A Fake $3.6 Trillion Deal Is Easy to Sneak Past the SEC (BBG)
For more than three decades, the SEC has accepted online submissions of regulatory filings -- basically, no questions asked. As many as 800,000 forms are filed each year, or about 3,000 per weekday. But, in a little known vulnerability at the heart of American capitalism, the government doesn’t vet them, and rarely even takes down those known to be shams. “The SEC can’t stop them,” said Lawrence West, a former SEC associate enforcement director. “They can only punish the filer afterward and remove the filing from the system. So, caveat lector -- let the reader beware.”
If healthcare vote fails, would jeopardize 'Trump trades': Gundlach (Reuters)
"Surveys show that people believe the (Obamacare) repeal is the most likely part of Trump’s agenda to be passed," said Gundlach, who oversees more than $101 billion in assets at DoubleLine, told Reuters. "So if you can’t pass the repeal, everything else is in doubt for sure."
'Subprime credit losses are accelerating': There's a problem in the auto loan market (charts) (BI)
"Subprime credit losses are accelerating faster than the prime segment, and this trend is likely to continue as a result of looser underwriting standards by lenders in recent years," said Michael Taiano, a director at Fitch.
Age-Old Adages for the Bull Market (Yardeni)
What does stand out is that the tightening phase of monetary policy often ends in tears because it tends to trigger financial crises. Forward P/Es have a tendency to peak before the crises hit as investors begin to fret that higher interest rates may be starting to stress the economy.
Will Preet Run? (Politico)
According to more than a dozen former colleagues and longtime friends interviewed on and off the record, Preet isn’t running. They describe a man clearly enjoying the spotlight, who doesn’t mind kicking Donald Trump in the shins when he gets the chance—but also someone who has never shown much interest in political office himself, and with two soon-to-be college age children is more likely looking to make money in a hurry. And even if Bharara wanted to run, it is not far from clear that the people who actually vote in New York have the same kind of enthusiasm that the political press has for Preet.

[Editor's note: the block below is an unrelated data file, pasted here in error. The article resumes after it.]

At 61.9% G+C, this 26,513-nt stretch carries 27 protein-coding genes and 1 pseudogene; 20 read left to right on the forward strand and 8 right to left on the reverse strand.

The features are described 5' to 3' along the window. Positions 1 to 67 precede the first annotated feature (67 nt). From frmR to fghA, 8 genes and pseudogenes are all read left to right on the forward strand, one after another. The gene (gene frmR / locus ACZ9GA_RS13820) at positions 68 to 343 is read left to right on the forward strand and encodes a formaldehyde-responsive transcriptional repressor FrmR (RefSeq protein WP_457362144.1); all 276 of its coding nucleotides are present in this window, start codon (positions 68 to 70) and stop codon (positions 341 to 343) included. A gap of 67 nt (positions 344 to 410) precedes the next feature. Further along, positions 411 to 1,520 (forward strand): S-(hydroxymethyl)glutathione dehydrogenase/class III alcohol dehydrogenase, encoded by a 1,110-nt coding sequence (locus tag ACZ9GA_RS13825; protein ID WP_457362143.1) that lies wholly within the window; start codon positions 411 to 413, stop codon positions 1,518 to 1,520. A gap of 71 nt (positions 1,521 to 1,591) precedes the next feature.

Populism: The Phenomenon (Ray Dalio)
The exercise is inherently rough, so don’t squint too much at particular wiggles. But the broad trends are clear. Populism has surged in recent years and is currently at its highest level since the late 1930s (though the ideology of the populists today is much less extreme compared to the 1930s).
How to short Uber (and other private companies) (Mirror Labs) Most of the interest we received was one-sided interest on the top dozen Unicorn names (e.g. everyone wanted to short Theranos, Dropbox and WeWork, or go long Airbnb and Snap). The most controversial name that had sufficient two-sided interest in it has been Uber, of which we’ve collected over $200 million in interest. Over the last several weeks with the media’s negative headlines on Uber, we’ve gotten much more short interest while the long side has been getting cold feet.
Islamic television station in Senegal blames saboteur for airing hardcore porn (CBS)
Viewers tuning into Touba TV on Monday afternoon got a shock when hardcore pornography was aired from 1:10 p.m. to 1:30 p.m. Touba TV on Wednesday called the broadcasting blunder a “criminal act” and said the formal complaint will make it possible to identify the “authors who have an unknown agenda.” The broadcaster said its viewers were offended, and it condemned the attempt as a “satanic move” to sabotage the values it advocates.